Sifting through a streaming service is an especially regretful way to waste time during lockdown. With so many movies, and currently, so much time in the proximity of a screen, a sort of ennui begins to foment. Instead of slipping into paralysis-lite when confronted with a barrage of choices, we turned to our local community of filmmaking connoisseurs to steer us toward some of the best things they’ve seen recently. Curation, after all, evokes that sense of a human touch, which many are craving more than ever.

The range of genres and periods they selected from was wide, if niche—from sweeping period dramas to contemporary revenge fantasies, but nearly all indie-minded. There were also common themes and threads—deep introspection, social uprisings and solidarity, angst!—which can’t help but hook themselves to our social distancing moment.

READ ALSO: How to Watch Ka Huaka‘i, a Merrie Monarch Festival Documentary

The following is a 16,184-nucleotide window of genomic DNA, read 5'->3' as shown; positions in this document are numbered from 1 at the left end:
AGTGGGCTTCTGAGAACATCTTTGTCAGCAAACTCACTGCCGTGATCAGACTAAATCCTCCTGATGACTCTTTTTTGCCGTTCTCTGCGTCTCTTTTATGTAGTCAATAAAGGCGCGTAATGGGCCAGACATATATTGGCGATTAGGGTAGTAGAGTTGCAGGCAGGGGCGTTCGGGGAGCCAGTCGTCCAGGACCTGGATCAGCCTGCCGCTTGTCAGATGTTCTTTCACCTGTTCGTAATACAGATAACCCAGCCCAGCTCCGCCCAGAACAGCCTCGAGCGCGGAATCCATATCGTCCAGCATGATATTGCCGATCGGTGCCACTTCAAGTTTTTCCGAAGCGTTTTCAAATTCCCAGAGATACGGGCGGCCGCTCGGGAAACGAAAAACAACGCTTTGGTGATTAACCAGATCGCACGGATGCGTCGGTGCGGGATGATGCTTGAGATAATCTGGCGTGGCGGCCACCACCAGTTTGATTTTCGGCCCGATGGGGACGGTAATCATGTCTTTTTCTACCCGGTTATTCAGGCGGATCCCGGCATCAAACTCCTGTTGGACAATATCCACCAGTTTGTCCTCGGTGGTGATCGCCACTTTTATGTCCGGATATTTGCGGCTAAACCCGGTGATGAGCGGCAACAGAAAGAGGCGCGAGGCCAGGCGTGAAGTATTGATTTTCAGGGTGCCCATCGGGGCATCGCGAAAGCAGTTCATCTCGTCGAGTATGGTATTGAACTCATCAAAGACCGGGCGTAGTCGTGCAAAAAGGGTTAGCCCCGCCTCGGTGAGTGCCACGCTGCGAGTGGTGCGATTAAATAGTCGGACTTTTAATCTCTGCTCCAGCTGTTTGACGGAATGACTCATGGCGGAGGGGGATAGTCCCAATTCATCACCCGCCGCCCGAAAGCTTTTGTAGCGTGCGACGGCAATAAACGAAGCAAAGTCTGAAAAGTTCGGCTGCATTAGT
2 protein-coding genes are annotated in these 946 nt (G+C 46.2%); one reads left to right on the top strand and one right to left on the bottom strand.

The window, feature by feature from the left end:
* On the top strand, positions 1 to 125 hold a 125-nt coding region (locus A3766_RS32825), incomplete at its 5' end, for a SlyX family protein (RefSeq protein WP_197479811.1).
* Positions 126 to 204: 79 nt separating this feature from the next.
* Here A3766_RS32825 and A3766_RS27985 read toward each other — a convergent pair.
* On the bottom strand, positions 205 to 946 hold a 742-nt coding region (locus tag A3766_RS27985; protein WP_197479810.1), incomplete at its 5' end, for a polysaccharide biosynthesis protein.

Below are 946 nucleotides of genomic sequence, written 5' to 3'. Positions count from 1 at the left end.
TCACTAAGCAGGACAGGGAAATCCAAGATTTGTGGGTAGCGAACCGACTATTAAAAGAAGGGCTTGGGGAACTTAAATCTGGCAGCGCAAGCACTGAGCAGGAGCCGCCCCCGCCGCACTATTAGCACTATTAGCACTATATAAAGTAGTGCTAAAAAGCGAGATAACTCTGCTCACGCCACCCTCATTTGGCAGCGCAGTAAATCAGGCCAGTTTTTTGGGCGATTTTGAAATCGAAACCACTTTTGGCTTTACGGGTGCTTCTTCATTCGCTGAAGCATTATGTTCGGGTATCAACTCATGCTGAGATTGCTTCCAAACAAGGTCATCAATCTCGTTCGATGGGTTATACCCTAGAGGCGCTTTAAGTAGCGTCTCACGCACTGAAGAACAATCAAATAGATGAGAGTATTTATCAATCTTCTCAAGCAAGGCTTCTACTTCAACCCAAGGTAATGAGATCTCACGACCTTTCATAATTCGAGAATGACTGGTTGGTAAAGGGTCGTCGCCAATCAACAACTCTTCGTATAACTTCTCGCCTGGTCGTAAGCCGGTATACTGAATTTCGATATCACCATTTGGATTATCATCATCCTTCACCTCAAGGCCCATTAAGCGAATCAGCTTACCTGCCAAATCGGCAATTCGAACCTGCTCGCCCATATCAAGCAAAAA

One Day in the Life of Noah Piugattuk
Selected by Taylour Chang, director of Doris Duke Theatre
Where to watch: Mubi

The latest from filmmaker Zacharias Kunuk (best known for his film Atanarjuat: The Fast Runner, the first feature made entirely in Inuktitut), One Day in the Life of Noah Piugattuk (2019) is a timely tragicomedy of Inuit-settler relationships. It dramatizes a true story of an Inuk hunter who was approached by a government agent to give up his traditional lifestyle and assimilate into a modern settlement. A fitting viewing during times of physical isolation when our pace of life slows down, Kunuk’s slow-burning cinema inspires deeper observation of social disconnect. Piugattuk highlights the humor of communication failure and takes notice of what’s at stake when we too quickly assimilate to an assumed normalcy. The film premiered at the Canadian pavilion in the 58th Venice Biennale and was included in the Toronto International Film Festival’s 2019 Top Ten List.—T.C.